Morris AE, et al. The association between body mass index and clinical outcomes in acute lung injury. Chest. 2007;131(2):342–8.
O'Brien JM Jr, et al. Body mass index is independently associated with hospital mortality in mechanically ventilated adults with acute lung injury. Crit Care Med. 2006;34(3):738–44.
Ni YN, et al. Can high-flow nasal cannula reduce the rate of endotracheal intubation in adult patients with acute respiratory failure compared with conventional oxygen therapy and noninvasive positive pressure ventilation?: a systematic review and meta-analysis. Chest. 2017;151(4):764–75.
Zorena K, et al. Adipokines and Obesity. Potential Link to Metabolic Disorders and Chronic Complications. Int J Mol Sci. 2020;21(10):2570.
Tamashiro KL, et al. Prenatal stress or high-fat diet increases susceptibility to diet-induced obesity in rat offspring. Diabetes. 2009;58(5):1116–25.
Knoferl MW, et al. Cardiopulmonary, histological, and inflammatory alterations after lung contusion in a novel mouse model of blunt chest trauma. Shock. 2003;19(6):519–25.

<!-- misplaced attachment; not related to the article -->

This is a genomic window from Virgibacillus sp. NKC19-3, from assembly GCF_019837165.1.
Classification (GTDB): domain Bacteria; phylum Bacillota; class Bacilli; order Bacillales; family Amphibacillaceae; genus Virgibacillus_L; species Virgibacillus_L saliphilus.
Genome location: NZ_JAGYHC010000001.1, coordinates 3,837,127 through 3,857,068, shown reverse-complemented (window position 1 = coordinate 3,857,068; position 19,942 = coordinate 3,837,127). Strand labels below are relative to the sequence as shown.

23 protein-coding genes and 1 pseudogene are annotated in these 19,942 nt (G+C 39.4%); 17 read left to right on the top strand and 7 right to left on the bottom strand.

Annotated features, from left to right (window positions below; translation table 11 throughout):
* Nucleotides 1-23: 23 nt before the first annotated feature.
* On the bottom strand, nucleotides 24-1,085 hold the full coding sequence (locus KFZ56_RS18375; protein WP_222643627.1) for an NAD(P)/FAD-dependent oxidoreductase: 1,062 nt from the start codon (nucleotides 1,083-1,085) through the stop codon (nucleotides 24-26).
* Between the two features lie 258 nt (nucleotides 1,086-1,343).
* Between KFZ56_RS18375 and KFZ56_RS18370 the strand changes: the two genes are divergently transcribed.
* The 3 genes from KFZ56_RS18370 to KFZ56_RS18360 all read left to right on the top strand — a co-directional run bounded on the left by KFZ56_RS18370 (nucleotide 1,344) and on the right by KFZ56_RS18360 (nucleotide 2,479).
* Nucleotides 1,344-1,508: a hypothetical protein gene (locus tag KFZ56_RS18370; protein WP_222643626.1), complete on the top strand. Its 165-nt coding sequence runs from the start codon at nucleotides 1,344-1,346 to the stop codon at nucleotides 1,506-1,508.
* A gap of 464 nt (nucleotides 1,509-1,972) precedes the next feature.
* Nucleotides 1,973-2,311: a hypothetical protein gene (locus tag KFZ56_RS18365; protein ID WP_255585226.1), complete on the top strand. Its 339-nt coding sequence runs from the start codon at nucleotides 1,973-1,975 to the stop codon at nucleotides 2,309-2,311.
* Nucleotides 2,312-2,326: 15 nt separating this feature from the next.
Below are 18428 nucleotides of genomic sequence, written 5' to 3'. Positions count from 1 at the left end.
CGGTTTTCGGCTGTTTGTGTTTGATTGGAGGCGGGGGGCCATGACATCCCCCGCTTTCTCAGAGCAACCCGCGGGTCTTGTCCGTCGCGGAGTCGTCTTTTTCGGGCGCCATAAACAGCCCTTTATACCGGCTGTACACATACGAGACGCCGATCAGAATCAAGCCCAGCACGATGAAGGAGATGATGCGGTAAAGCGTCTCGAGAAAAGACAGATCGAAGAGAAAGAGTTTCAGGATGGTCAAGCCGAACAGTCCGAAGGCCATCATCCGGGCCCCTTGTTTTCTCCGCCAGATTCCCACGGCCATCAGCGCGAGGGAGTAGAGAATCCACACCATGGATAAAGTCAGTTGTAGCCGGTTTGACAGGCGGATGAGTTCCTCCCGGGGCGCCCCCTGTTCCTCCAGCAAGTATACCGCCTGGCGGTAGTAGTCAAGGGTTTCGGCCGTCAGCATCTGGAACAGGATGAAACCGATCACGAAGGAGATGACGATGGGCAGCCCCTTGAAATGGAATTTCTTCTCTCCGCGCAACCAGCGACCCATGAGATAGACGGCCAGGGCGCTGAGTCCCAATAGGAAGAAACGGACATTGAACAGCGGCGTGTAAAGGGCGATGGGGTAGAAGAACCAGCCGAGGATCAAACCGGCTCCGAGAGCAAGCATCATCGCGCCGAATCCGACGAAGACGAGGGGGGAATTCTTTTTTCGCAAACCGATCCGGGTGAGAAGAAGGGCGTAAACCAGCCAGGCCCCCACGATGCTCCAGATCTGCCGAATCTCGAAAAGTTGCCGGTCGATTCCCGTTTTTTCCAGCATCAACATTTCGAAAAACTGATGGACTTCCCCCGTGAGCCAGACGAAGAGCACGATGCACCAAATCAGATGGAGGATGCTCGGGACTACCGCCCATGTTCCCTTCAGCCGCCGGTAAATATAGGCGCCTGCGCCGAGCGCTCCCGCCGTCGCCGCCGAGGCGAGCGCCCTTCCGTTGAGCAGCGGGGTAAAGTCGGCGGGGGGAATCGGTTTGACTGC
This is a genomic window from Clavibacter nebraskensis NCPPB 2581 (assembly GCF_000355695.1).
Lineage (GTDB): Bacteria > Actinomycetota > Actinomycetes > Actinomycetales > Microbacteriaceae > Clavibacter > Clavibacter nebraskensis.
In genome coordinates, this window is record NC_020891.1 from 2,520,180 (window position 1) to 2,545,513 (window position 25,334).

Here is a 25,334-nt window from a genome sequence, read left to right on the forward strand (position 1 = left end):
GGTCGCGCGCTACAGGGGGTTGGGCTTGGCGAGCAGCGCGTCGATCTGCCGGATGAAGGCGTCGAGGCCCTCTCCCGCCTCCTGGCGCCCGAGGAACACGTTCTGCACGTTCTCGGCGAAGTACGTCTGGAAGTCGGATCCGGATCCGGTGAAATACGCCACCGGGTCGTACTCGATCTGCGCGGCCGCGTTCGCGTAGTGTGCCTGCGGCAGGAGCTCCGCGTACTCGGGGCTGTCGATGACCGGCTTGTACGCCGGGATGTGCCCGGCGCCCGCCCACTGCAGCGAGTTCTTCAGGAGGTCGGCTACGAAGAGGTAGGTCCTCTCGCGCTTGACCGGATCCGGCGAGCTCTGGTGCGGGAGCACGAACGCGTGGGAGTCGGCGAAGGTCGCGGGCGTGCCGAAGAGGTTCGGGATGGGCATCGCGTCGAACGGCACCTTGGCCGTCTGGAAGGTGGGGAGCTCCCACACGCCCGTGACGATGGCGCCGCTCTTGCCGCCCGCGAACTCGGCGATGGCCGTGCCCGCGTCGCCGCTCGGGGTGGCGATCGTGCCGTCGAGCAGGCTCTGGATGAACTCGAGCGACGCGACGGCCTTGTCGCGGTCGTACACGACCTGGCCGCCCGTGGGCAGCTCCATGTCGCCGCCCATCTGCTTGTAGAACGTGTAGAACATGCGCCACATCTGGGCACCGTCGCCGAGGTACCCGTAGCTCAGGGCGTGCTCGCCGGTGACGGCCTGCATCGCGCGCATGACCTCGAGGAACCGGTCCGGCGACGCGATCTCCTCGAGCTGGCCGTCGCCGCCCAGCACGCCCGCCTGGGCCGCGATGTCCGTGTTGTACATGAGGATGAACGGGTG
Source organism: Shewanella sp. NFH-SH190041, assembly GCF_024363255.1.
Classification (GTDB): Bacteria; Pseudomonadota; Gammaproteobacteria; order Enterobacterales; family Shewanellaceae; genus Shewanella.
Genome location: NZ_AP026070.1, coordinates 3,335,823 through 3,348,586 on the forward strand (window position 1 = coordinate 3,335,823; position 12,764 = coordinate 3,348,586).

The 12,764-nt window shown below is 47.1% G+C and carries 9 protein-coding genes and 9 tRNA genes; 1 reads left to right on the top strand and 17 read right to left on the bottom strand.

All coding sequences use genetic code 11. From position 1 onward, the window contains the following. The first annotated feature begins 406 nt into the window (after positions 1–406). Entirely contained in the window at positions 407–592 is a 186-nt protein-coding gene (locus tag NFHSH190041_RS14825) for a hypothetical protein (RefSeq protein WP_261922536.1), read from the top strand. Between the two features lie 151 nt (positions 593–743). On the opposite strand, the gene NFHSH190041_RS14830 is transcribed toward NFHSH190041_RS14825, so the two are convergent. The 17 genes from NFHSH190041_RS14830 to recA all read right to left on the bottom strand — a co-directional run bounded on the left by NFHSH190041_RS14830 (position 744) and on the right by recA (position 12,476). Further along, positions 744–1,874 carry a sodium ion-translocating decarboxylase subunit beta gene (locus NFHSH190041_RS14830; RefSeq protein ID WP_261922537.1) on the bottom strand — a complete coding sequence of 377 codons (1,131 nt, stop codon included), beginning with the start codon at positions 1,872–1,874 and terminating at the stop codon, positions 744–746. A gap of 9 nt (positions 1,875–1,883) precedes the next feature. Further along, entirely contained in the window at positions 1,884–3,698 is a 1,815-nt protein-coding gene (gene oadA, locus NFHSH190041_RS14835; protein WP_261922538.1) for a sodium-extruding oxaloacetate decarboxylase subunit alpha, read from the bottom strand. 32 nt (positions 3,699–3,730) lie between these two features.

Xu P, et al. Diet-induced obesity affects muscle regeneration after murine blunt muscle trauma-a broad Spectrum analysis. Front Physiol. 2018;9:674.
Matute-Bello G, et al. Fas (CD95) induces alveolar epithelial cell apoptosis in vivo: implications for acute pulmonary inflammation. Am J Pathol. 2001;158(1):153–61.
Sun Y, et al. Pseudogenes as weaknesses of ACTB (Actb) and GAPDH (Gapdh) used as reference genes in reverse transcription and polymerase chain reactions. PLoS One. 2012;7(8):e41659.
Snoek-van Beurden PA, Von den Hoff JW. Zymographic techniques for the analysis of matrix metalloproteinases and their inhibitors. Biotechniques. 2005;38(1):73–83.
McCallister JW, Adkins EJ, O'Brien JM Jr. Obesity and acute lung injury. Clin Chest Med. 2009;30(3):495–508 viii.